So, in third grade, when I started dreading school and straight up refused to go, it came as a surprise to many people. My mom hadn’t been teaching for a couple of years, a result of traumatic brain injury. I was struggling socially and academically throughout third and fourth grade. I didn’t get bad grades, but I had a hard time sitting at a desk all day. I excelled in reading but was average at math and was skimmed over in a class of 35 kids. I was not only bored but I was a weird kid. I was obsessed with horror from a young age, loved to read at lunch and had crushes on girls and boys (I didn’t connect this idea until I was 14). None of these things helped me to make friends and I remember being mortified when I realized that many people in my grade would talk about me behind my back. Secret conversations and laughter ending abruptly with eyes averted whenever I walked past. Even my “best friend” in third grade told me she had to be my secret friend at school even though we had sleepovers every weekend. All of these things resulted in tears before school and refusal to go. Eventually, my mom sat me down and had me make a list of everything I wanted in a school.
Addy’s Dream School
- More reading time
- Pets at school
- Help with math
- More field trips
- Wearing PJs whenever I want
After making the list, homeschooling was an obvious option. My mom and I only knew one other family that homeschooled, so it was a mostly unknown option to us. Still, we started this strange and exciting endeavor at the beginning of my 5th-grade year. My mom used her teaching background and resources to create general lesson plans and we eventually found local homeschool groups to join. I continued with homeschooling all the way through high school. I took community college classes from age twelve, graduated with double the credit needed for high school graduation, performed Shakespeare, volunteered with multiple organizations and traveled extensively with my mother.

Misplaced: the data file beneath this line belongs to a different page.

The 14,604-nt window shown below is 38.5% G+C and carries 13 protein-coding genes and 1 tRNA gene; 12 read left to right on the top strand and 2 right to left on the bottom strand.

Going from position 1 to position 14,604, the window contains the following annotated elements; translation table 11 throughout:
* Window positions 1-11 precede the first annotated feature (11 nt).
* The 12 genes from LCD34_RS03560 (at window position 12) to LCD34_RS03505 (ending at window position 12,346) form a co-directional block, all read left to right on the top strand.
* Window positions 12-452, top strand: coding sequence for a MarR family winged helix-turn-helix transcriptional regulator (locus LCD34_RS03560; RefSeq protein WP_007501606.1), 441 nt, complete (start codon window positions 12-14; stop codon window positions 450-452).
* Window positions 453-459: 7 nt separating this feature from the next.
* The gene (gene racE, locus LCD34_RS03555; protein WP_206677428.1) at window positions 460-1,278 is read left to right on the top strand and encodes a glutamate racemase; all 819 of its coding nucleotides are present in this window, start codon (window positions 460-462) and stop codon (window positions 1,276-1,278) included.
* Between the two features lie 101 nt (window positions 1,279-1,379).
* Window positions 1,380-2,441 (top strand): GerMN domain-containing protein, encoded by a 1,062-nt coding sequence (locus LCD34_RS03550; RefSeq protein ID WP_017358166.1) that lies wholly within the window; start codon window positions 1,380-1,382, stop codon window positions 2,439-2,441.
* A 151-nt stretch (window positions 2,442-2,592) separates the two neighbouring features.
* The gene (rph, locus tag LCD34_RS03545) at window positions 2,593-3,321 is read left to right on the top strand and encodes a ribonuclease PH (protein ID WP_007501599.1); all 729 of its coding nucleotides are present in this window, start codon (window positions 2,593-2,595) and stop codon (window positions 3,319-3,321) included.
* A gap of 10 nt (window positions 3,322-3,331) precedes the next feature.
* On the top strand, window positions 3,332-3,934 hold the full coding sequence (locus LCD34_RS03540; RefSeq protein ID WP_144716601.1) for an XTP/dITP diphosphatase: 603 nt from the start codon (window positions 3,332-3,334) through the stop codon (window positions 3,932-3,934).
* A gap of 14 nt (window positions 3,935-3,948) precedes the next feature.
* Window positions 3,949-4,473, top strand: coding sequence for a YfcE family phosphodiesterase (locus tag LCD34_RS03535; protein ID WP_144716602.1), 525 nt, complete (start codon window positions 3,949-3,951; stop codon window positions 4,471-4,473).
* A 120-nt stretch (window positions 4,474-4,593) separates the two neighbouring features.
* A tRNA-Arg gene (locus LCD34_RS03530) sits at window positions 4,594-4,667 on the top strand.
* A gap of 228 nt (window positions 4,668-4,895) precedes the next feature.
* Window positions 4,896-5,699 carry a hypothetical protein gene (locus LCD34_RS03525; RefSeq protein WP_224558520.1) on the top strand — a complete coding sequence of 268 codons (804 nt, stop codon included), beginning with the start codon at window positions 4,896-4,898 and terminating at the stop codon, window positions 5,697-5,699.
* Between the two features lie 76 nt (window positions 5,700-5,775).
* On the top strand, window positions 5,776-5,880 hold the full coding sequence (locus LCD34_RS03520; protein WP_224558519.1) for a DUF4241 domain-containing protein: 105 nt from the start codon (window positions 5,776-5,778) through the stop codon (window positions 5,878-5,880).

Despite all the weird looks when I told people I was homeschooled, the probing questions about my social life and college plans, I’m not going to be ashamed of being a homeschooler anymore. It has brought me academic challenges and travel opportunities that I would have never had otherwise, but more importantly, it introduced me to a group of friends that taught me self-confidence and accepted all of my weird quirks. I was immersed by people who wore whatever they wanted, studied everything from music theory to Latin and valued treating each other with respect. This has shaped me in numerous ways, but most obviously brought me to Emerson College where I continue to be surrounded by creative, weird and passionate people.